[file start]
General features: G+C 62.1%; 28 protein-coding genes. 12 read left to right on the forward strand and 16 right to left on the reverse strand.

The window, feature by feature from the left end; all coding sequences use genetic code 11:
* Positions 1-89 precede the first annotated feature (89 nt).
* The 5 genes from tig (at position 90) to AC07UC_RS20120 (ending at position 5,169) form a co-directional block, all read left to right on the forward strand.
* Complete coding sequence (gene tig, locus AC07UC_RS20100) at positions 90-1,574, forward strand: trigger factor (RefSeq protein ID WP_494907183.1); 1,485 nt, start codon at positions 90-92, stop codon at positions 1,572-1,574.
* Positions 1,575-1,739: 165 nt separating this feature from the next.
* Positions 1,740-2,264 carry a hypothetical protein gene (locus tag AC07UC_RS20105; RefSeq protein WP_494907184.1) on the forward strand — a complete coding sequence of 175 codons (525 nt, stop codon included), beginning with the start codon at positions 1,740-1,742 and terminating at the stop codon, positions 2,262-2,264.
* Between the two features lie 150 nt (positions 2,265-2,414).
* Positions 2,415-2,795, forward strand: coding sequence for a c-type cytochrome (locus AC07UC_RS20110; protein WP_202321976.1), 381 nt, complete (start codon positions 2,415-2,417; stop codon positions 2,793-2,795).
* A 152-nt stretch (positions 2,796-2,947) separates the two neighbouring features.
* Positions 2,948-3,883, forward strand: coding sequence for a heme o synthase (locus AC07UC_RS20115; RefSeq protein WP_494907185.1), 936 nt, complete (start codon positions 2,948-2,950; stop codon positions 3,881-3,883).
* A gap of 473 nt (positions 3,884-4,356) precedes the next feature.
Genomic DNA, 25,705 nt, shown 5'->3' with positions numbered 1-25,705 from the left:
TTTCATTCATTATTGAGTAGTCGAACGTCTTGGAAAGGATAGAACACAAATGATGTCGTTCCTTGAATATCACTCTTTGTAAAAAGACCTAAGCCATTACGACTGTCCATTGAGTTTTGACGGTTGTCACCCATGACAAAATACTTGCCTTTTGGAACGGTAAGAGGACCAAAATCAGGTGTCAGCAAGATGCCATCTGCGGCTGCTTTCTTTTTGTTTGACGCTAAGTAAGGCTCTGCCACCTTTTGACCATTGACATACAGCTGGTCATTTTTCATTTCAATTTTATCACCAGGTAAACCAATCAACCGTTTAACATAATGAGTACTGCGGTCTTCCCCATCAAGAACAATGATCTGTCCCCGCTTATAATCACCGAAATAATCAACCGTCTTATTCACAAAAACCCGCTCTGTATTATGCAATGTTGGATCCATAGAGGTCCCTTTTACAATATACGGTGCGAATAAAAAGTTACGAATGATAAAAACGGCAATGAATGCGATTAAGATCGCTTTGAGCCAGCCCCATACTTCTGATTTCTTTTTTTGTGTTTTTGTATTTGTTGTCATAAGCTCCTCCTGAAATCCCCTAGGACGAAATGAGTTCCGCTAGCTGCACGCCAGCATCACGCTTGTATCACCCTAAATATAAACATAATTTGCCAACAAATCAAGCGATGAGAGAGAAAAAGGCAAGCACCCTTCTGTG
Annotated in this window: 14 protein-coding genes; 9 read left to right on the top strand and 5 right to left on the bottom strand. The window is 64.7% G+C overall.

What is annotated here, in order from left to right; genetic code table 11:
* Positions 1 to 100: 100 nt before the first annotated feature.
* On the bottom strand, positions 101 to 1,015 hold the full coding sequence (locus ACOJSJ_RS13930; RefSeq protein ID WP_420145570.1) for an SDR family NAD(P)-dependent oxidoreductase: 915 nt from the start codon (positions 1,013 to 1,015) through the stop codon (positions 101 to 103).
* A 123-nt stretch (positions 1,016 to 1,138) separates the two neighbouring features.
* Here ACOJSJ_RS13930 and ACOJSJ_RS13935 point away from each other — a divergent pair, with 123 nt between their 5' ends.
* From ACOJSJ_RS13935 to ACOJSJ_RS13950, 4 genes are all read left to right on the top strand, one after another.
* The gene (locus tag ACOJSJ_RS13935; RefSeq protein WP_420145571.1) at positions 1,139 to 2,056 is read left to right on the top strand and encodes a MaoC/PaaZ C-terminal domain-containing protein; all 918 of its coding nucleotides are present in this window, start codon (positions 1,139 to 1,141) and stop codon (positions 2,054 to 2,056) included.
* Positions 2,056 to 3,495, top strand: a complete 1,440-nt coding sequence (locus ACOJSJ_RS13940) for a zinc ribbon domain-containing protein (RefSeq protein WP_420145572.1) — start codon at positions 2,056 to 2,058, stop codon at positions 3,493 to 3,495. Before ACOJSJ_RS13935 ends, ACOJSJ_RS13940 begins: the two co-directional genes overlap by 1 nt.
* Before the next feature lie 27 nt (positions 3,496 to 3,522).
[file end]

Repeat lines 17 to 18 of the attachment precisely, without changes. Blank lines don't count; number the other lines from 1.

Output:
* Positions 1 to 100: 100 nt before the first annotated feature.
* On the bottom strand, positions 101 to 1,015 hold the full coding sequence (locus ACOJSJ_RS13930; RefSeq protein ID WP_420145570.1) for an SDR family NAD(P)-dependent oxidoreductase: 915 nt from the start codon (positions 1,013 to 1,015) through the stop codon (positions 101 to 103).